If you want more MMO coverage after this series, download the free MMO Magazine

If you want more MMO coverage after this series, download the free MMO Magazine

I’ve kept this subject ’til last in the series for a couple of reasons: firstly, it’s already happening, and secondly it’s the one that’s likely to be misinterpreted most and get lambasted. But here we go, the final thing that I think need to happen in the next-gen of MMOs is homogenisation or plagiarism.

What I mean by this is that developers shouldn’t go re-inventing the wheel. If there is a good gameplay mechanic in one MMO, then incorporate into your one. Of course, tweak it, improve it, but don’t leave it out just because someone else thought it up. As I say, this already happens – for example, LOTRO currently has a quest tracker beta feature that is a rough implementation of the World of Warcraft add-on QuestHelper.

To create a next-gen MMO, we should build on the best-in-class of the current generation, from the big ideas – the Legendary weapons that can be levelled in LOTRO are a great idea nicked from pen and paper RPGS, to the small gameplay tweaks that just make playing less of a hassle: LOTRO puts quest items into the quest tracker for access, so they don’t take up inventory space. World of Warcraft now puts an icon for quest items in the quest log on screen, so you can immediately access a quest item to use on quest objects. Let’s roll the two ideas together to make quests less of a chore.

This is a big challenge for the next MMOs, current gen games (and even some of the fanatics I know agree with this) can feel like a chore at times. It’s not just the grinding, it’s the idea that travelling or running counts as valid in-game content. We shouldn’t be counting how successful a game is by how long a gamer spends in a world at one time, but by how much fun they have while they are there. And running, real or virtual, is not fun.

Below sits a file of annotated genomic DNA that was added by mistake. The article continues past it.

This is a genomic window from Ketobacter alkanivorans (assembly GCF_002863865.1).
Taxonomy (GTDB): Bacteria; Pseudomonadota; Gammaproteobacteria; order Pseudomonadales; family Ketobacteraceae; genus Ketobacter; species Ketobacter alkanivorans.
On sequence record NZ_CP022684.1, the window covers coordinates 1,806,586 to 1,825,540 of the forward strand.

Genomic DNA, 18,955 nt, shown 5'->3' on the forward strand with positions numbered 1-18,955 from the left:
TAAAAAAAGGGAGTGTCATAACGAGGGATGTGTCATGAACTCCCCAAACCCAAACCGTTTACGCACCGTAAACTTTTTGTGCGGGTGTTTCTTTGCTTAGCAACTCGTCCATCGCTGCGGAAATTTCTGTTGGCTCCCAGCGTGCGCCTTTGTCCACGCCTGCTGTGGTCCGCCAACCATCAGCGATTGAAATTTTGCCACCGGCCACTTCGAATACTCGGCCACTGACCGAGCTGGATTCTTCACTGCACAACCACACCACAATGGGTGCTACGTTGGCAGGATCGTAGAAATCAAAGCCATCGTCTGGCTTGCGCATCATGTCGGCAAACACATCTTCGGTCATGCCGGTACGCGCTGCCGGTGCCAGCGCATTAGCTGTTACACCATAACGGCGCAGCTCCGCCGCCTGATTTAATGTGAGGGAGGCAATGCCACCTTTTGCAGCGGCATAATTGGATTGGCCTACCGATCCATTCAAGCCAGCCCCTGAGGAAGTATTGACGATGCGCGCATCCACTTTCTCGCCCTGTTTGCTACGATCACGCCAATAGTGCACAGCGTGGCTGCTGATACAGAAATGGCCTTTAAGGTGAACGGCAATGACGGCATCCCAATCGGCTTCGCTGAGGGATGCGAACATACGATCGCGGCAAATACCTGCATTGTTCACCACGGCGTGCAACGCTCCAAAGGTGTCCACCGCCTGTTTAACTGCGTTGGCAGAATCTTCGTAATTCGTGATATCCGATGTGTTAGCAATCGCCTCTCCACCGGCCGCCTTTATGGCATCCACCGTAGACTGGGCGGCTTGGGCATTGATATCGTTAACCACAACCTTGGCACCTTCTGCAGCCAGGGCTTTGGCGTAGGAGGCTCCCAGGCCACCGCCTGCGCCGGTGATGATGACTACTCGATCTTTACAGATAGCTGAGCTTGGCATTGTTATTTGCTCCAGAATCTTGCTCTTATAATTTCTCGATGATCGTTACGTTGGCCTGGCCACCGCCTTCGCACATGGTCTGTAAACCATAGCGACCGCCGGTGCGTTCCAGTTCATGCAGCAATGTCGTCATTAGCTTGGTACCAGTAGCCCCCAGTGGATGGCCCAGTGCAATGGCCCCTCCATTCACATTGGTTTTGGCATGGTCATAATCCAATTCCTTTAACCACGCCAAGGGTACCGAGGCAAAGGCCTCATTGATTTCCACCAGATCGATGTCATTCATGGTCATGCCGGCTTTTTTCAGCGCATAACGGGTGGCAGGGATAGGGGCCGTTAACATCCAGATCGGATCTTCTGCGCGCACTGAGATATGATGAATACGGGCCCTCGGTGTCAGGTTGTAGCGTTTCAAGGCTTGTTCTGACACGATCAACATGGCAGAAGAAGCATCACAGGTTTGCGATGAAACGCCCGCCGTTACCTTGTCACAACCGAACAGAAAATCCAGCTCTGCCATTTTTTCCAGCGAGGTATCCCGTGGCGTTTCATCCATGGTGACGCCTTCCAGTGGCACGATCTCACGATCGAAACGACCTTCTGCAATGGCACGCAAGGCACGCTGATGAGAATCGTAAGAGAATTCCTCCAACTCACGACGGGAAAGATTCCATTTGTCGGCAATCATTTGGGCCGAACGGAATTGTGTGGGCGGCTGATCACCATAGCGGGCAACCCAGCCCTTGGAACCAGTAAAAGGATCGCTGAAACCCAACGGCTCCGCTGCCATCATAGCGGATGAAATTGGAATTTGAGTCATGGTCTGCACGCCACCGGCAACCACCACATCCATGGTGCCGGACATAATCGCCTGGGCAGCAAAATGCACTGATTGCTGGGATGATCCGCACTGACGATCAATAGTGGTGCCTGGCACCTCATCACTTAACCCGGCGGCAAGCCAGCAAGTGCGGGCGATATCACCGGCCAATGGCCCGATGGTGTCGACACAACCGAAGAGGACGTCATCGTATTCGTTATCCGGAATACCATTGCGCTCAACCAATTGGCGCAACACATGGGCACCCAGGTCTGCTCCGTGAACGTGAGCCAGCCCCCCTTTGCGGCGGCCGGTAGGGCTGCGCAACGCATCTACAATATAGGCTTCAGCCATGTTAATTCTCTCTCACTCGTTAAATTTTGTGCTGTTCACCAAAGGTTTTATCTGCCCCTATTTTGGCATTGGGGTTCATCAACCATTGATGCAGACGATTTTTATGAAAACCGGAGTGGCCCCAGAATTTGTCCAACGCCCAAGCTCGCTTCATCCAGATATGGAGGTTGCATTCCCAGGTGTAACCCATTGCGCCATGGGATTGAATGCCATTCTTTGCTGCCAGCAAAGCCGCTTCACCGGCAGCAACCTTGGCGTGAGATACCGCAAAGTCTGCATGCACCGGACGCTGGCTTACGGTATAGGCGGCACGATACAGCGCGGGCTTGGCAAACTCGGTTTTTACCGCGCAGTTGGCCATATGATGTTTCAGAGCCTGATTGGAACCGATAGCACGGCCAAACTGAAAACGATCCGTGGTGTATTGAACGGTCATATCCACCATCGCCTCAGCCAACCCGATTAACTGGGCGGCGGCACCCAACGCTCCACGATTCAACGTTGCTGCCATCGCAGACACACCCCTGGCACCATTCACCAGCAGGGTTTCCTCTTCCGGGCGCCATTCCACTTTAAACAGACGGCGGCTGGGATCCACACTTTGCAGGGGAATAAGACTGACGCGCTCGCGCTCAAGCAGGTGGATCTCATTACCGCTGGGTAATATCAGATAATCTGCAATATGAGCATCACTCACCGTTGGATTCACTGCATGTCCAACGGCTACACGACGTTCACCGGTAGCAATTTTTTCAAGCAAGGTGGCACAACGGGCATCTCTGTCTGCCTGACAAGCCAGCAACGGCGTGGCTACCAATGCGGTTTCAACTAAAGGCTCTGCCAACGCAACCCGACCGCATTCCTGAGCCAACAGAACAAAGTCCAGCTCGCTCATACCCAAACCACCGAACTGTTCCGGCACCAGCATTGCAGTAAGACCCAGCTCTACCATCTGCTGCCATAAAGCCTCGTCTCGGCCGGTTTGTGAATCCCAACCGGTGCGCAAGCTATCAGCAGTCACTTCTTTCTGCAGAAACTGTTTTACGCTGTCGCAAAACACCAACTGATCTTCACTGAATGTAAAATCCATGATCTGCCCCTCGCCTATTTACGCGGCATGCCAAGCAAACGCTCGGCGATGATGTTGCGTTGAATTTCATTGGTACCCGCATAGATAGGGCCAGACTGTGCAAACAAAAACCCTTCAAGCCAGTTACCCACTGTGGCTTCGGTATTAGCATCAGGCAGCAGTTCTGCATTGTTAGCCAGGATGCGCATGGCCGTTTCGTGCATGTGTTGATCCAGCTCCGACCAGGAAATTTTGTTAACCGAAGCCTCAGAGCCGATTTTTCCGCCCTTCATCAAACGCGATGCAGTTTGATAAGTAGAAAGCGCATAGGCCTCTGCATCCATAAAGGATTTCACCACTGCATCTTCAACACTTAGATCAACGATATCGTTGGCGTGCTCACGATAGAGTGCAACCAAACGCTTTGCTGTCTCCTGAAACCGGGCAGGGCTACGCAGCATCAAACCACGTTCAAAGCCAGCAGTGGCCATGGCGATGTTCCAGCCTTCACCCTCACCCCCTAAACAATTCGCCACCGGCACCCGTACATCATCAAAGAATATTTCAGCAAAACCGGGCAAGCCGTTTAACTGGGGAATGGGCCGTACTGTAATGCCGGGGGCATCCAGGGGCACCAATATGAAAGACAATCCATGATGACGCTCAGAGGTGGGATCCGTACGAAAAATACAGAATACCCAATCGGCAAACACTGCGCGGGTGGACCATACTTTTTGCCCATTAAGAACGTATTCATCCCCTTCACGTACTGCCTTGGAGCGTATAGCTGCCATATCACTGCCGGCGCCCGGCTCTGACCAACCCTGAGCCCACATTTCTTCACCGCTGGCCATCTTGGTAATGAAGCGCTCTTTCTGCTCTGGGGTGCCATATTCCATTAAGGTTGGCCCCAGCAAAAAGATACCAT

If there’s one thing that has come from the comments on this series so far, it’s that there are MMOs out there, current or even extinct now, that in some way implemented or bettered some of the ideas that we’ve put forward. What we believe is that when planning the next-gen games, the developers should draw all the best ideas from the games that have gone before, whether that be crafting, combat, levelling, whatever – ask themselves how they can implement and improve on those ideas in the game.

Homogenisation doesn’t need to mean that every game is the same, just that the best ideas survive, and we don’t end up with the situation we currently have where we enjoy one MMO for X feature and another for Y, but never the twain shall meet.

On the other hand, maybe we’re just morally bankrupt, with no original ideas of our own, so all we can do is steal from others?

Next, we’ll wrap up the series with a conclusion, and then confusingly, reveal where it will be going next.

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